C'est fini. Maintenant parlons de toi et de moi. J'ai beaucoup travaillé cet été. J'ai une simphonie et un poème simphonique (Hamlet) tous prêts. Je reste encore quelque temps ici. Vers le 5/17 Novembre j'ai mon propre concert à; de je vais à Prague ; peut-être aussi à Varsovie et à Vienne. A Prague c'est pour Onéguine qu'on y monte et aussi pour un concert. de Janvier et de Février j'ai Dresde, Francfort, Cologne, puis encore invitation pour Londres, une tournée en Suède etc. Il y a encore d'autres invitations, mais tout cela n'est pas sûr. Pour Paris je n'ai rien, excepté ma propre envie d'y aller ne fût-ce que pour te voir et voir d'autres amis. Quant à l"Exposition je maintiens ce que j'ai dit au Monsieur qui est venu en Mars m'en parler à l'Hôtel Richepanse. C'est à dire que je veux bien venir, mais que mon affaire sera la musique exclusivement. Que l'on arrange tout et je viendrai. Jurgenson et un certain M[onsieu]r Zet ont pris sur eux l'arrangement des concerts russes, mais encore faut-il qu'une proposition quelconque, et faite sérieusement, leur vienne d'où que ce soit. Mais il paraît que personne ne songe à la leur faire. Enfin, nous verrons !
Maintenant dis moi ce qui t'arrive. Je sais par Jurgenson que Condamine t'a lâché ; je sais que tu en as été bien agacé et bien dérangé. Et ensuite ? Je n'en sais rien. Tu ne m'as pasune ligne depuis au moins 4 mois. Es-tu faché contre moi ? En quoi ai-je pu encourir ton mécontentement ? Que puis-je faire pour t'aider à réparer le mal que Condemine t'a fait ? Je crois, mon ami, que au point de vue pratique, mercantile, tu as commis une faute énorme en m'achetant. La bonne opinion que tu avais de ma musique me touche fort, mais je savais d'avance que je ne suis nullement capable de faire affluer des tas de louis-d'or dans le magasin du Passage Panoramas. Si en effet tu le repends d'avoir commis cette faute, je te plains de tout mon cœur et me sens un peu malheureux de te voir souffrir pour avoir espéré trop de ma musique. Mais je n'y puis rien !!! J'espère qu'au moins tu n'aura pas changé pour moi personnellement et que je n'ai rien fait qui eut pû porter ombrage sur l'amitié que jusqu'en présent tu m'avais . Ecris moi quelques lignes !! Mille choses pour la bonne Mme Mackar ! Dis lui qu'il ne faut pas trop m'en vouloir de ce qui arrive. C'est par la faute de ma musique, non par la mienne.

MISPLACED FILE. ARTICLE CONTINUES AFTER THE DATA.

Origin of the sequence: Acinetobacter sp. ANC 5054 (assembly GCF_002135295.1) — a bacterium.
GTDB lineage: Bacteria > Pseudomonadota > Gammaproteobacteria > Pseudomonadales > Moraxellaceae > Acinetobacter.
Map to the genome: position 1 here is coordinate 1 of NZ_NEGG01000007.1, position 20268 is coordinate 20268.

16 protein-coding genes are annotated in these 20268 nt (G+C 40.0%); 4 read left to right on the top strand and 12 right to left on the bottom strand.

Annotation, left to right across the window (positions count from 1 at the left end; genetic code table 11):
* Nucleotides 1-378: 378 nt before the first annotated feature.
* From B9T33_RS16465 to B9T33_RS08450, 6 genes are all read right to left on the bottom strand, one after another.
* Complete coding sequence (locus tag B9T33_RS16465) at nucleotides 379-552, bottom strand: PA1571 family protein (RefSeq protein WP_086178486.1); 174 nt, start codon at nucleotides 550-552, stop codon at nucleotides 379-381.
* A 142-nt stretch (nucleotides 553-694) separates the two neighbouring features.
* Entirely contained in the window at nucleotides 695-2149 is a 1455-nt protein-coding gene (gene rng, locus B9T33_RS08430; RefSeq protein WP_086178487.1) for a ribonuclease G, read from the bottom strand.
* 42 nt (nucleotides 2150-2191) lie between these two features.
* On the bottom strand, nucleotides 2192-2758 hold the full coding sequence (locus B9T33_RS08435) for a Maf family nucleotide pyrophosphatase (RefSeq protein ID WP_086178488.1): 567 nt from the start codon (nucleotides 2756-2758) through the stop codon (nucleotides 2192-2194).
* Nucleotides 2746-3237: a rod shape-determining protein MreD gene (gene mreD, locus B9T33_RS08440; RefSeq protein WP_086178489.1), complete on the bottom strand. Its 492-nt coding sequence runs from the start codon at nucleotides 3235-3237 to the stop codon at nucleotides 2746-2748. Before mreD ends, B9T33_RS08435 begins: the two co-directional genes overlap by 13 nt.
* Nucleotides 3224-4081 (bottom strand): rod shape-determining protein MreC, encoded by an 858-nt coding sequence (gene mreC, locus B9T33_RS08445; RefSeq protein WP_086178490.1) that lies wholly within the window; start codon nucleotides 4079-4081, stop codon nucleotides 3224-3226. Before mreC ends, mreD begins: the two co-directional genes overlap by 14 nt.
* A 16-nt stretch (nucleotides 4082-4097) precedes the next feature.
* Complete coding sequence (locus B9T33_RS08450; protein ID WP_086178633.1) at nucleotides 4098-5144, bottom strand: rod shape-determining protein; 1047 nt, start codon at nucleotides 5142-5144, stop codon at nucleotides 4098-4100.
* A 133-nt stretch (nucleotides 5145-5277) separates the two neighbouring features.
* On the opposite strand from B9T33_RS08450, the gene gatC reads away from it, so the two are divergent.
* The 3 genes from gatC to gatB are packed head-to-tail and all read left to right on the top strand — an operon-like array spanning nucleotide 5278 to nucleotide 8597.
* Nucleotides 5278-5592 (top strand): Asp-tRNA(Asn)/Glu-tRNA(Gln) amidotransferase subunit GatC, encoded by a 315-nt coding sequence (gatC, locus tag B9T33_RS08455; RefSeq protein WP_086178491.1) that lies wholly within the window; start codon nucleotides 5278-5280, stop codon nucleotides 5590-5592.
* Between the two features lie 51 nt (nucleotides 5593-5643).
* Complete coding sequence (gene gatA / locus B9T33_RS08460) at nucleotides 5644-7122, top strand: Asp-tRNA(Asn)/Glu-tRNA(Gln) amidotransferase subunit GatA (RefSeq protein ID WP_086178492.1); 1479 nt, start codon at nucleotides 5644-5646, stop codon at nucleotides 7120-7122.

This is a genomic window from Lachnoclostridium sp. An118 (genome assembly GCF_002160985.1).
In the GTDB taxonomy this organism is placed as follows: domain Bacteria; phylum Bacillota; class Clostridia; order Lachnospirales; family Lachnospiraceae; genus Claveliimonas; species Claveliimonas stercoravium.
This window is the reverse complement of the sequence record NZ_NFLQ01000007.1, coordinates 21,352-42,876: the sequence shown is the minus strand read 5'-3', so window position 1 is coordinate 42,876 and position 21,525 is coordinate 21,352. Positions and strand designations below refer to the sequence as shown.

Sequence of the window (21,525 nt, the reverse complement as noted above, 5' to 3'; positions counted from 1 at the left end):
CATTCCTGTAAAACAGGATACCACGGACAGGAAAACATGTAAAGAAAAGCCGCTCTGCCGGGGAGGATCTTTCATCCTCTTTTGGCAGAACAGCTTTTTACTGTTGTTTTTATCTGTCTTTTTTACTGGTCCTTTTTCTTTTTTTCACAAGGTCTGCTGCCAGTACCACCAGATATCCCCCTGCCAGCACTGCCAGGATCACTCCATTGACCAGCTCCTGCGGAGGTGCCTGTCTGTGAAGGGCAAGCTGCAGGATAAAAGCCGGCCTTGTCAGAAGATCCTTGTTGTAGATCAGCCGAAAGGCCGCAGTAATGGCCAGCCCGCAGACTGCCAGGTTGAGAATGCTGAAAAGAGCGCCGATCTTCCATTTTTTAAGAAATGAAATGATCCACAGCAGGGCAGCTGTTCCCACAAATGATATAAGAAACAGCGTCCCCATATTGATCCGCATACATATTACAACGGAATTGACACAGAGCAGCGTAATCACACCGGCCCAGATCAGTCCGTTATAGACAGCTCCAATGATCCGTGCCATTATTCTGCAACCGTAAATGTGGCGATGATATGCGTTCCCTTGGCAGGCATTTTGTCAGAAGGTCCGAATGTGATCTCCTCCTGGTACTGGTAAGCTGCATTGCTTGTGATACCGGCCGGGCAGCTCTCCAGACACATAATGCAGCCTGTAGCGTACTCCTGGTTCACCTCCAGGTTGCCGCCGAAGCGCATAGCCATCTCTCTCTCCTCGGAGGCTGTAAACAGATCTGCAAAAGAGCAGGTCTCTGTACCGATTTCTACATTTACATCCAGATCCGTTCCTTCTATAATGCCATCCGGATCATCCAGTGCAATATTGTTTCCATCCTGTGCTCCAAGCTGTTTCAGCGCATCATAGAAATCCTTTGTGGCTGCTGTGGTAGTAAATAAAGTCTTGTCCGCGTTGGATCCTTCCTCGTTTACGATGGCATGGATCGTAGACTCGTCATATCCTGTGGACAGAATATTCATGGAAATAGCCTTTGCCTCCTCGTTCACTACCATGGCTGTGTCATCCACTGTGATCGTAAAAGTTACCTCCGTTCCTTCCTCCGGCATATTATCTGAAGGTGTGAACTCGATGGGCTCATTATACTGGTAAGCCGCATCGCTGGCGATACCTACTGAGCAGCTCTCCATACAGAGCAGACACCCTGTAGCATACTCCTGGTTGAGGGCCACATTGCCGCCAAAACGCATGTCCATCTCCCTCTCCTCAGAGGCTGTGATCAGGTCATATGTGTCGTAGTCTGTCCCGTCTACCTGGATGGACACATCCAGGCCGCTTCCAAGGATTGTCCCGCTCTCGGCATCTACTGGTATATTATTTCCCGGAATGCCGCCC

Adresse ta lettre ici. Au revoir cher ami !
My dear and kind friend!